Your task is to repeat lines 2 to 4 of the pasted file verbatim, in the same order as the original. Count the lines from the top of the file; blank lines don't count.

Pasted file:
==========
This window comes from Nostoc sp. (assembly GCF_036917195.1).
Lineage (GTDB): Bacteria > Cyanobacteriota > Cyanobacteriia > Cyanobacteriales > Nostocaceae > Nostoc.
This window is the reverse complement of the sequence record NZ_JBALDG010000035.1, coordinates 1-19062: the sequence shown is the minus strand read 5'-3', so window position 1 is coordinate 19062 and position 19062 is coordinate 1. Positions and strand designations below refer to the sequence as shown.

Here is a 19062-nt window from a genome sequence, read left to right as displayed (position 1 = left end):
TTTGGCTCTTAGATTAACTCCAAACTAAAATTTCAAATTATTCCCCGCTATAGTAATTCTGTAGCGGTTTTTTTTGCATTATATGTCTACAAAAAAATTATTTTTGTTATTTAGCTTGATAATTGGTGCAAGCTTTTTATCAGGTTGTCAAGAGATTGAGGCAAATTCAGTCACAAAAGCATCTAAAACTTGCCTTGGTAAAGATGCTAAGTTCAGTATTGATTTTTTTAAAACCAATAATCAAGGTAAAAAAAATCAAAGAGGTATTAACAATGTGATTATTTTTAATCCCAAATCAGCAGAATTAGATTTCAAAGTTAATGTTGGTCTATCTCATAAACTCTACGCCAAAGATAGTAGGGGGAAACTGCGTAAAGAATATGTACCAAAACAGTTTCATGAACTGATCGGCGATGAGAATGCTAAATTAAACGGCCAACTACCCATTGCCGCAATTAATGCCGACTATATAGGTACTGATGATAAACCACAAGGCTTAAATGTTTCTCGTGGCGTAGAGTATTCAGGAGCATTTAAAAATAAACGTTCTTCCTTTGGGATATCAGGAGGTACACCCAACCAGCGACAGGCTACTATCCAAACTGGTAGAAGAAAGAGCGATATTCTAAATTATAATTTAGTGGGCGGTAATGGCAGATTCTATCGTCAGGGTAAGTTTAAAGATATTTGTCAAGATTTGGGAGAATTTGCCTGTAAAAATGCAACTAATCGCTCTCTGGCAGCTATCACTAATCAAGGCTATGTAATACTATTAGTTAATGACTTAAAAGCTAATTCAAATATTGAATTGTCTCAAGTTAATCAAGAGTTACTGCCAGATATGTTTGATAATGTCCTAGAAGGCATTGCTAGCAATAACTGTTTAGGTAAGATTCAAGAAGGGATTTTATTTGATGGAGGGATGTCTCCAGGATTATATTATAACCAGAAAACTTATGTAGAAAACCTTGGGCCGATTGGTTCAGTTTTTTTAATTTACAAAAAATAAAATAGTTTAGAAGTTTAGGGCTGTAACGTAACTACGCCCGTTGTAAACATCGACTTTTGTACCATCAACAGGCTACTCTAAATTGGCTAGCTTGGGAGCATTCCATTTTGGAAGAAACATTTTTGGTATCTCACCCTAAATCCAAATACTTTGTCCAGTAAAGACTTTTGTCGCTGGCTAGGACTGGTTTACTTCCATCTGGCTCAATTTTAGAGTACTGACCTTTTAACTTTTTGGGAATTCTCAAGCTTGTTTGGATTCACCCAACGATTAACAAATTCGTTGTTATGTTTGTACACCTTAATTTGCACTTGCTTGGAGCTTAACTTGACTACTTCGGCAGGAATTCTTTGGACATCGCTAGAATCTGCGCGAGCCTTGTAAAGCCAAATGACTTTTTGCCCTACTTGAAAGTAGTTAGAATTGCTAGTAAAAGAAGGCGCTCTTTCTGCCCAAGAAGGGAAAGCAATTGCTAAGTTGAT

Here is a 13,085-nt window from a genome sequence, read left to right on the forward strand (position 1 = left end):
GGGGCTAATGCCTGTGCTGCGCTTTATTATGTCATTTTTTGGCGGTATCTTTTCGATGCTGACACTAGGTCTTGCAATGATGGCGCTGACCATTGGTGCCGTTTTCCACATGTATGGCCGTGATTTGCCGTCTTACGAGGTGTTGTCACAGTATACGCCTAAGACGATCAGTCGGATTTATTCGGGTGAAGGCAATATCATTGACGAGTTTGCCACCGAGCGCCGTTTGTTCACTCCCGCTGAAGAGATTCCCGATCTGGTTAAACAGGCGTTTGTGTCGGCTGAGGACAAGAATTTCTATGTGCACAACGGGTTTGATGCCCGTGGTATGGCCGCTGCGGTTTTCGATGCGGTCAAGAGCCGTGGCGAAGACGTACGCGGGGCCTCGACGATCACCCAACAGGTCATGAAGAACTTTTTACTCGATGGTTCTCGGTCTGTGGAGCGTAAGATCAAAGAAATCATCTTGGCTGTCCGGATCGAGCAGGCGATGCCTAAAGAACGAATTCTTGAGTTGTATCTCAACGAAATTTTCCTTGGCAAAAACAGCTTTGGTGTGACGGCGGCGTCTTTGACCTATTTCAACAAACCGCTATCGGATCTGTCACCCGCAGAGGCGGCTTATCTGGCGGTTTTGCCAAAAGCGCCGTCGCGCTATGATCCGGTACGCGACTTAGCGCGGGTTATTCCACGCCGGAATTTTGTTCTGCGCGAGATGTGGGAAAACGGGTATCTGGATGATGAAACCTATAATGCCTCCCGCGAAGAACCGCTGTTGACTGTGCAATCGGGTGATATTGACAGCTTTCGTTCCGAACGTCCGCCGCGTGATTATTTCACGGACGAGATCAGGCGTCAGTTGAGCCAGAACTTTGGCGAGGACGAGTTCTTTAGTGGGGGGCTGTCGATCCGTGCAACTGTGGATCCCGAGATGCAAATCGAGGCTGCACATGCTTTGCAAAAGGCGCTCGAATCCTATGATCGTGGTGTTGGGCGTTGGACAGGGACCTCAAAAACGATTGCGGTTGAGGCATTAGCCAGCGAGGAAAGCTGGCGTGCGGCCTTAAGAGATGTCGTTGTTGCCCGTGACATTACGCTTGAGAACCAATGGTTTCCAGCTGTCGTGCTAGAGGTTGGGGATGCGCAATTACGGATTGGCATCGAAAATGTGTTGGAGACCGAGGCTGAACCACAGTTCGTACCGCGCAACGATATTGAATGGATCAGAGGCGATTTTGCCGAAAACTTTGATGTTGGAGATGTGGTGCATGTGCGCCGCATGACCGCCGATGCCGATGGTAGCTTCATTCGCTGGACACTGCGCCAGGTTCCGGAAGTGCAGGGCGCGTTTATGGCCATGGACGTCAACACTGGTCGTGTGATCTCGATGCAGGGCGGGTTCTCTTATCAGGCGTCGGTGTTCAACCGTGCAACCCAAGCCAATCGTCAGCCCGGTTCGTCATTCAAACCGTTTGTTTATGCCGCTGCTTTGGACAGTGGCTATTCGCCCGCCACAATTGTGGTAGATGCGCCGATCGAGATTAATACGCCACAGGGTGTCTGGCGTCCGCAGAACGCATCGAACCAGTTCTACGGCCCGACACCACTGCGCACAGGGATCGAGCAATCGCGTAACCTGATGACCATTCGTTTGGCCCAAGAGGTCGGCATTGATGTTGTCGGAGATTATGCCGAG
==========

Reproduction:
Lineage (GTDB): Bacteria > Cyanobacteriota > Cyanobacteriia > Cyanobacteriales > Nostocaceae > Nostoc.
This window is the reverse complement of the sequence record NZ_JBALDG010000035.1, coordinates 1-19062: the sequence shown is the minus strand read 5'-3', so window position 1 is coordinate 19062 and position 19062 is coordinate 1. Positions and strand designations below refer to the sequence as shown.

Here is a 19062-nt window from a genome sequence, read left to right as displayed (position 1 = left end):